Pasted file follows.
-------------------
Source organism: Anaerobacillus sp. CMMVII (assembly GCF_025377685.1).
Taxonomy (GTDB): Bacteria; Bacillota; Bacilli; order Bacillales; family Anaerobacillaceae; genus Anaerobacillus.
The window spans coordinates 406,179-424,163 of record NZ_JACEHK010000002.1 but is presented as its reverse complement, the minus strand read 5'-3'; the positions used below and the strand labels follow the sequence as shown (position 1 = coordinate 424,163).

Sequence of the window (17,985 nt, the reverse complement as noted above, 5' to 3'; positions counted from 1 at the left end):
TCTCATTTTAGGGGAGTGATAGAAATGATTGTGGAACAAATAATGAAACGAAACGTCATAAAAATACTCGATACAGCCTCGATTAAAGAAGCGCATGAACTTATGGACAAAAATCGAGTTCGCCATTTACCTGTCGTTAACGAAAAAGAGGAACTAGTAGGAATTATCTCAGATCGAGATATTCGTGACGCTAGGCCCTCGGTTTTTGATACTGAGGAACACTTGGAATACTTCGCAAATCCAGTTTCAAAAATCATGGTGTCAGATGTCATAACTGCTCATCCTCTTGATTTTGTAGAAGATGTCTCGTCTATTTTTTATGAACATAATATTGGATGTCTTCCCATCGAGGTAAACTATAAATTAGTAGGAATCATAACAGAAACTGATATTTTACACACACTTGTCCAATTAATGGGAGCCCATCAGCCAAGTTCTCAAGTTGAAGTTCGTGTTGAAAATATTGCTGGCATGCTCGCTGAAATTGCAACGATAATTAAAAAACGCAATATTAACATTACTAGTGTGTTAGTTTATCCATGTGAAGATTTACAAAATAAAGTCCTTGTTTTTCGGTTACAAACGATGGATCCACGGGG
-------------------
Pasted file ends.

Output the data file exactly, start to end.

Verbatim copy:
Source organism: Anaerobacillus sp. CMMVII (assembly GCF_025377685.1).
Taxonomy (GTDB): Bacteria; Bacillota; Bacilli; order Bacillales; family Anaerobacillaceae; genus Anaerobacillus.
The window spans coordinates 406,179-424,163 of record NZ_JACEHK010000002.1 but is presented as its reverse complement, the minus strand read 5'-3'; the positions used below and the strand labels follow the sequence as shown (position 1 = coordinate 424,163).

Sequence of the window (17,985 nt, the reverse complement as noted above, 5' to 3'; positions counted from 1 at the left end):
TCTCATTTTAGGGGAGTGATAGAAATGATTGTGGAACAAATAATGAAACGAAACGTCATAAAAATACTCGATACAGCCTCGATTAAAGAAGCGCATGAACTTATGGACAAAAATCGAGTTCGCCATTTACCTGTCGTTAACGAAAAAGAGGAACTAGTAGGAATTATCTCAGATCGAGATATTCGTGACGCTAGGCCCTCGGTTTTTGATACTGAGGAACACTTGGAATACTTCGCAAATCCAGTTTCAAAAATCATGGTGTCAGATGTCATAACTGCTCATCCTCTTGATTTTGTAGAAGATGTCTCGTCTATTTTTTATGAACATAATATTGGATGTCTTCCCATCGAGGTAAACTATAAATTAGTAGGAATCATAACAGAAACTGATATTTTACACACACTTGTCCAATTAATGGGAGCCCATCAGCCAAGTTCTCAAGTTGAAGTTCGTGTTGAAAATATTGCTGGCATGCTCGCTGAAATTGCAACGATAATTAAAAAACGCAATATTAACATTACTAGTGTGTTAGTTTATCCATGTGAAGATTTACAAAATAAAGTCCTTGTTTTTCGGTTACAAACGATGGATCCACGGGG